Baffling Windows 11 TPM Bug Is Wreaking Havoc On Some AMD Ryzen Systems

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A new TPM bug has surfaced on AMD Ryzen-based systems where the CPU’s built-in TPM module fails to be recognized in Windows 10 and 11, in spite of the module being activated in BIOS. This has been recognized by Microsoft, however, there is no fix at this time.

The issue appears to be related to Ryzen 5000 CPUs specifically, all affected user reports are confirming the existence of this bug with a Ryzen 5000 series part. One user, in particular, confirmed the issue happens when switching from a Ryzen 5 2600 to a Ryzen 7 5700X — and switching back to the 2600 fixed the TPM bug. Other reports confirm issues with Ryzen 7 5800X3D CPUs as well.

In a touch of irony, the same issue cropped up on my own personal Ryzen 7 5800X3D system just yesterday, where the TPM module was also failing to be recognized by Windows. The bug is especially problematic on boot-up, where the TPM module completely fails to be recognized until the security app has verified the “Virus & threat detection.” Once that is complete, the TPM module is usually recognized after closing and opening the app again, but even this doesn’t always work. Re-opening the Security app multiple times lead me to a plethora of minor glitches with the TPM bug, where information was missing from the Security Processor Page. To make matters worse, TPM attestation is also bugged out, saying “not supported” on the same page consistently.

For reference, I am on a MSI B450 Pro Carbon AC motherboard running one of the latest AGESA microcode updates, version, along with the latest AMD chipset drivers, and Windows 11 updates as of the time of this writing.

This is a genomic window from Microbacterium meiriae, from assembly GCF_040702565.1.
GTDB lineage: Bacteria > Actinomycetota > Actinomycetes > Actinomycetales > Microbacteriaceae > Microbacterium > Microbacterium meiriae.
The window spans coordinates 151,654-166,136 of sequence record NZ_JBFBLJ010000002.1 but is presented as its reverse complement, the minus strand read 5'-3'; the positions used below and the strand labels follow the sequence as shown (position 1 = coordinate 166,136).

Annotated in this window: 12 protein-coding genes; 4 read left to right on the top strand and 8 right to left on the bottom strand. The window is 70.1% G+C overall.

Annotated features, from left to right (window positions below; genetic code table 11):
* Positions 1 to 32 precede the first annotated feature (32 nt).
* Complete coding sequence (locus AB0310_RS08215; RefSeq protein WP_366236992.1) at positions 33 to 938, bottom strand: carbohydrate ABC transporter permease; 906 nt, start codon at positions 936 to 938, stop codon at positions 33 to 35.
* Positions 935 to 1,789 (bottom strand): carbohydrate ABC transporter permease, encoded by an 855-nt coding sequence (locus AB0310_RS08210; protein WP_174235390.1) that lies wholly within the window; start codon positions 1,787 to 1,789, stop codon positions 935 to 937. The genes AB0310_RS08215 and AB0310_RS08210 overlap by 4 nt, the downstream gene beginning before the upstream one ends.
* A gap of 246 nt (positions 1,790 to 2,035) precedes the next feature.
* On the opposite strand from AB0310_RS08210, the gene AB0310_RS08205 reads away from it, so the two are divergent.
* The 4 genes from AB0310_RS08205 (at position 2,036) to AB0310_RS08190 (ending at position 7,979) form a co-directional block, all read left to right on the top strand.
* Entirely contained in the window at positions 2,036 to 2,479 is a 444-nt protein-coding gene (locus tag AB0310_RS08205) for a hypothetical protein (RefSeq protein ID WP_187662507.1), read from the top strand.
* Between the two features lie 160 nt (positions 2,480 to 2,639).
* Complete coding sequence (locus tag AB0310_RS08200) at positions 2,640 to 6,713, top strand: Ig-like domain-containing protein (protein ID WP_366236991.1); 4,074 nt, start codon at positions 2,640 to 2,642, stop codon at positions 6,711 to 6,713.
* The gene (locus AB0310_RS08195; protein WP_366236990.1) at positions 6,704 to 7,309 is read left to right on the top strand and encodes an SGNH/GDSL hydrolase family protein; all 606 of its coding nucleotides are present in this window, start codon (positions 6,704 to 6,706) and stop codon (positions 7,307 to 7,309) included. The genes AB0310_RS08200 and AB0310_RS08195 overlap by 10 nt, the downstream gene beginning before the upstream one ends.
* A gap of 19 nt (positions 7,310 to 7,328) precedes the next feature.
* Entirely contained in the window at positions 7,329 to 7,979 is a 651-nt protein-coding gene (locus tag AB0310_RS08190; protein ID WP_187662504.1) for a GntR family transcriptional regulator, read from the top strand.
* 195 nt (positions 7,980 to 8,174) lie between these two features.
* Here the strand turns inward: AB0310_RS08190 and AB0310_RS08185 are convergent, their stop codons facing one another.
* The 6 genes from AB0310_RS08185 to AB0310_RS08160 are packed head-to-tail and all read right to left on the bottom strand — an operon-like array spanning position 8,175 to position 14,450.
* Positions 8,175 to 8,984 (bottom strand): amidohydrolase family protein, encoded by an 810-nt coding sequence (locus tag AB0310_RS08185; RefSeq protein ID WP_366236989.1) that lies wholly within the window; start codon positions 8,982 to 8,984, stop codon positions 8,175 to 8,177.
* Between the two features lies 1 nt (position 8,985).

This issue is a big problem for users who actively use the built-in TPM module for data encryption. This bug can prevent encrypted data from being accessed, and in a worst-case scenario prevent boot-ups entirely if the boot drive is encrypted. The TPM module serves as an added layer of security that houses very important authentication keys for the encrypted data it is securing. If the security application does not have backup keys, losing the TPM module can mean the loss of the encrypted data as well.

tpm issue

However, it's worth noting that this issue should only affect users who actively utilize the TPM module. This is different from Windows 11's TPM requirements, where a TPM module simply needs to exist on the machine to meet the OS’s system requirements. Yes, this actually means the TPM module inside most Windows 11 machines is sitting there doing nothing. TPM is only utilized if actively used with something like Windows Bitlocker, Windows Hello, or 3rd party encryption software.

This issue is highly reminiscent of the AMD fTPM bug that was plaguing Ryzen systems a year ago, causing system stuttering to occur. But this new bug is substantially worse since the issue can prevent the TPM module from functioning at all. Again, Microsoft has not announced an update, so we don’t know when this will be fixed. If you’re affected by this bug, the best thing you can do is buy a dedicated TPM module for your system. These external TPM modules usually cost less than $40, and are installed into an internal slot on a motherboard. Given AMD’s track record with poor fTPM stability, it could be wise to switch to a dedicated TPM anyways so mishaps like this don’t happen again.

green check mark

This issue should only be irksome if you use TPM actively. If you don’t, and only enable it to meet Windows 11’s system requirements, you can disable the module in BIOS if the detection issue is bothering you. Windows 11 will still give you a green checkmark in the security app. This could change though if Microsoft adds automated security features to Windows 11 (or newer) in the future which utilize TPM.